How to Reduce the Effects of Shame (Part 2)

This is the second article in a three-part series on reducing the effects of shame. In the first article, I described shame and shared a bit of shame’s effect on me. In this article I will explore how we have come to have so much shame. In the last one, I’ll help you discover ways to reduce shame.

A side note first: This is the first blog I’ve written that I haven’t received several comments. I know that even thinking about shame can be shameful, and as Maggie wrote in her comment, shame can make you want to turn away and distract yourself. That said, I hope you will reflect on what I’ve written in these articles and do what you can to reduce the effects of shame in your life, whether or not you write about it here.

  So, how did we come to have so much shame in our bodies, our lives, and our culture? As they say in the world of psychology, shame is over determined. That means there are numerous sources of shame, pretty much ensuring that none of us go unscathed.

I don’t know that shame started with the advent of patriarchy, but I do believe that it was perfected there. Patriarchy, the male-dominated world we now live in, requires domination, hierarchy and one-upmanship. The most effective way to create those structures is through shame – I am better than you and you are better than so-and-so. It is the single most effective way to put someone “in their place.”

In our culture to be different from the dominant culture (white males) is to be shamed. In a patriarchal society, we are shamed for matters of birth  – national origin, the color of our skin, our gender, sexual orientation, intelligence, and for women particularly, how we physically look, as well as matters of choice or circumstance – religious affiliation or lack of religious affiliation, socioeconomic status, even our “cool” factor.

The overarching shaming patterns of patriarchy get played out in every venue in our lives – family, schools, religious organizations, places of work, even sports and entertainment. Every aspect of who we are, where we live, how we live is judged. Some are more obvious and blatant – the denigration of women, people of color, immigrants, the LGBT population, the poor, the “other” political party. Other forms of shaming are more subtle, but just as damaging – who has the most money, power and authority, even among white males.

You cannot be female in a patriarchal culture without being shamed from birth. The shaming of females is so pervasive in our culture that we become like fish swimming in water, the shaming drops out of conscious awareness and is internalized as shame. We (men and women) come to believe it’s true –women are shameful, inferior, less than men. Women apologize for existing and taking up space. Just compare how men and women sit in close quarters, such as the coach section of an airplane. Men usually spread their legs apart and put their arms on the armrest, taking up as much space as they want. Women usually sit with their legs tightly pressed together or crossed over each other with their arms inside the confines of their bodies. How people take up space in the world speaks volumes about their usually unconscious belief about their right to exist. As a result of several millennium of shaming, women have lost contact with their right to exist and take up space.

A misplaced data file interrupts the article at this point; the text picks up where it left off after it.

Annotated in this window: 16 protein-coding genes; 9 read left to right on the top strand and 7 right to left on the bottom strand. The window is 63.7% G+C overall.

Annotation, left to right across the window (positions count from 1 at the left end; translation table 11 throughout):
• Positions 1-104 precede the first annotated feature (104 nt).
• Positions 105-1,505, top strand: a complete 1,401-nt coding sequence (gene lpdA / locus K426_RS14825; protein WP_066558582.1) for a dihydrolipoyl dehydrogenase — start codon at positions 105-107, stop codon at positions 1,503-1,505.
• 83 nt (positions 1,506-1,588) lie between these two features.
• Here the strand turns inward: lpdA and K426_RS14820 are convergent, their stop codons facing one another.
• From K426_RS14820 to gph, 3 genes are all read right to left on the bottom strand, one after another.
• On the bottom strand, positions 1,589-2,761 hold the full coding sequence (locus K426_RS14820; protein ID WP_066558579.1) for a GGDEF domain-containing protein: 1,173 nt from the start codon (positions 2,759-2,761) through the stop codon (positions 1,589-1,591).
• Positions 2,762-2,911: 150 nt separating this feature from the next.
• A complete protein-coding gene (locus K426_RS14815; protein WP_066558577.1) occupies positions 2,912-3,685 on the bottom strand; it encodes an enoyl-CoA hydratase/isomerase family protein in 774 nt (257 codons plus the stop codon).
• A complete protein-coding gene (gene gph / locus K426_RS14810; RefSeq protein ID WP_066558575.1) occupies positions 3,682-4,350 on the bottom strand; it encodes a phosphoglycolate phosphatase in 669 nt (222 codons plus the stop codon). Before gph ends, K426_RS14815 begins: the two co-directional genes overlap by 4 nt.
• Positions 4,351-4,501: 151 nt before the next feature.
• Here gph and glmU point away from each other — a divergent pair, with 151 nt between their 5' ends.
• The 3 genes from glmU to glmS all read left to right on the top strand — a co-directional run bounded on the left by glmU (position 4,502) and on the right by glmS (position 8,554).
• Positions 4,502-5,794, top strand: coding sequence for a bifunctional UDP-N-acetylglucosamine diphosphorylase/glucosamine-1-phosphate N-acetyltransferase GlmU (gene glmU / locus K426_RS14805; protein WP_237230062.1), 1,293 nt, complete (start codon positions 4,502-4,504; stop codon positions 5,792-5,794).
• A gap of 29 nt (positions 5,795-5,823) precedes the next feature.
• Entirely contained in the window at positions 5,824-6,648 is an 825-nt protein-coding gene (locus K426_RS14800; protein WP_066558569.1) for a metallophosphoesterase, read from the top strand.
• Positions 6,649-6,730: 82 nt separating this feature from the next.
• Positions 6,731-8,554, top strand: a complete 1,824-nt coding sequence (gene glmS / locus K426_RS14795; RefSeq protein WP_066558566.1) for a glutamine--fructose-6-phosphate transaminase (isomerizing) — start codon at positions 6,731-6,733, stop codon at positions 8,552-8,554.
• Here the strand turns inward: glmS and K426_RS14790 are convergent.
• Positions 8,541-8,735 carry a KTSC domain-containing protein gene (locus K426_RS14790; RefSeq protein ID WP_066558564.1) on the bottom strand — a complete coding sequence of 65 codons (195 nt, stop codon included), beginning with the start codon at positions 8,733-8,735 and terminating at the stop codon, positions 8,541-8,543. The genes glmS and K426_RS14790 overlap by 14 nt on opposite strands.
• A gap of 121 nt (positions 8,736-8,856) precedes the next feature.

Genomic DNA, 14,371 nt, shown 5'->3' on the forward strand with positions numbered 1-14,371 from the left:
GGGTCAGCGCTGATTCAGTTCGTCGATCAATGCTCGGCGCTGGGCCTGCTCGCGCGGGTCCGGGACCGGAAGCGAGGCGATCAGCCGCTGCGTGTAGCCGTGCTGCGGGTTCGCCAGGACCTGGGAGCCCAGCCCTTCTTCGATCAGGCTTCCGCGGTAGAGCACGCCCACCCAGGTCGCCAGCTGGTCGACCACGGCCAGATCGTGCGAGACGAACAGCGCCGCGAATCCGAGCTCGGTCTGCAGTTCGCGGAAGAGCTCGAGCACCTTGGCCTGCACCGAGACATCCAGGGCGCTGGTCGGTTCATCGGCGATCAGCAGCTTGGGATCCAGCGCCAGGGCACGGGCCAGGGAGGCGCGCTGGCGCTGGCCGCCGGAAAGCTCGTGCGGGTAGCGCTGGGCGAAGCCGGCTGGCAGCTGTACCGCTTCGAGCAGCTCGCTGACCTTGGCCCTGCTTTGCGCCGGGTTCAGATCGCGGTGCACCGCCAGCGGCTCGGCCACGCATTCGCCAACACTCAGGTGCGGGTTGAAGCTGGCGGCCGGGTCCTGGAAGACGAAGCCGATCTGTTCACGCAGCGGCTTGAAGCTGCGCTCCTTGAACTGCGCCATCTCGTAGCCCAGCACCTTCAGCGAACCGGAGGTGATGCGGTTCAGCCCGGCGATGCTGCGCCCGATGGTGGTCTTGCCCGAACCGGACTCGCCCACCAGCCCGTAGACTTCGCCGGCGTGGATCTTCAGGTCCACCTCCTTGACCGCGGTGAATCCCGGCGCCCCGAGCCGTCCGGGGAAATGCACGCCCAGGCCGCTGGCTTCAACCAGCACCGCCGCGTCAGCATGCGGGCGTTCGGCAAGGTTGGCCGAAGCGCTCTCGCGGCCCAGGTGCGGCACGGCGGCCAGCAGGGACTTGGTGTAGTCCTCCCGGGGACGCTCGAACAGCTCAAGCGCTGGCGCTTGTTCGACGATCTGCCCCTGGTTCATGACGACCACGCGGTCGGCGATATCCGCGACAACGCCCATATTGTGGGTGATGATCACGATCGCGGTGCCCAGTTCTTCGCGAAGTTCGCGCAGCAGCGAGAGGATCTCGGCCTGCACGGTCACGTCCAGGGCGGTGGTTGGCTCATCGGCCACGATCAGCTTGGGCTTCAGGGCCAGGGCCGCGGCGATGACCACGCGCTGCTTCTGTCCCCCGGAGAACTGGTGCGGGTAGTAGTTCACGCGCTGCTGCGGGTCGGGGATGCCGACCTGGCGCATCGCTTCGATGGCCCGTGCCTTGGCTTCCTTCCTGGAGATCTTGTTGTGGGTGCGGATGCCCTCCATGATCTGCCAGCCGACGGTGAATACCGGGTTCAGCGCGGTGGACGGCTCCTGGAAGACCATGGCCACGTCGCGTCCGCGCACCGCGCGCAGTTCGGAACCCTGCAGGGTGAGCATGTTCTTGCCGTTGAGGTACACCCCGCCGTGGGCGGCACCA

Of course, men don’t escape the shame game unscathed. In her TED Talk, Listening to Shame, Dr. Brene′ Brown says that males are shamed for showing any sign of weakness. Even very young boys are told, “Boys don’t cry!” Boys who show emotion, fear, or sensitivity are called sissies (shameful females!). The devastating effect is that men have lost contact with their authentic feelings and emotions, including fear, and even wants and desires, if those wants and desires are considered to be too feminine.

Now, let’s move from the general to more specific ways of being shamed. Here are some of the  ways I have been consciously and unconsciously shamed in my life.

Comparison played a big role in my shaming. I was often compared to my sister, who was (and still is) beautiful, built like a brick shithouse, and very smart. I was compared by my grandmother to other little girls who had their hair cut short or didn’t’ cuss or didn’t get dirty or whatever. I, of course, was found lacking, as I was never compared favorably. I would react by either hiding out in shame (red faced, head down, collapsed chest) or by being sarcastic and mean (rigid back and sharp tongue). In the end, I just thought there was something very wrong with me that couldn’t be fixed and that I would never be good enough. (I want to note that this was usually not done maliciously, and the effect was still damaging as I internalized comparing myself to others, almost always unfavorably.)

I worked for 20 years as an air traffic controller in the Federal Aviation Administration. Sexist (racist, gay-bashing, immigrant) jokes and comments were an everyday occurrence (to be fair, this began to change during my career as more women won sexual harassment lawsuits against the agency). We were told subtly and not so subtly that we were “affirmative action” hires and  to leave the real work to the men.

Of course, I was (and still am) shamed for being female. It was assumed that I couldn’t do certain things and had to do other things. I often heard (and continue to hear), “That’s just like a woman!” said with contempt and even disgust. I tried very hard to distance myself from being a woman, so I wouldn’t feel so ashamed of being one.

How were you shamed? What forms did shaming take? What led to your feelings of be shameful, not good enough, not enough? Again, share as much or as little as you want.

In the last article of this series, I will teach you how to reduce the effects of shame in your life, so hang in there, help is on the way.

Yours in putting shame to rest!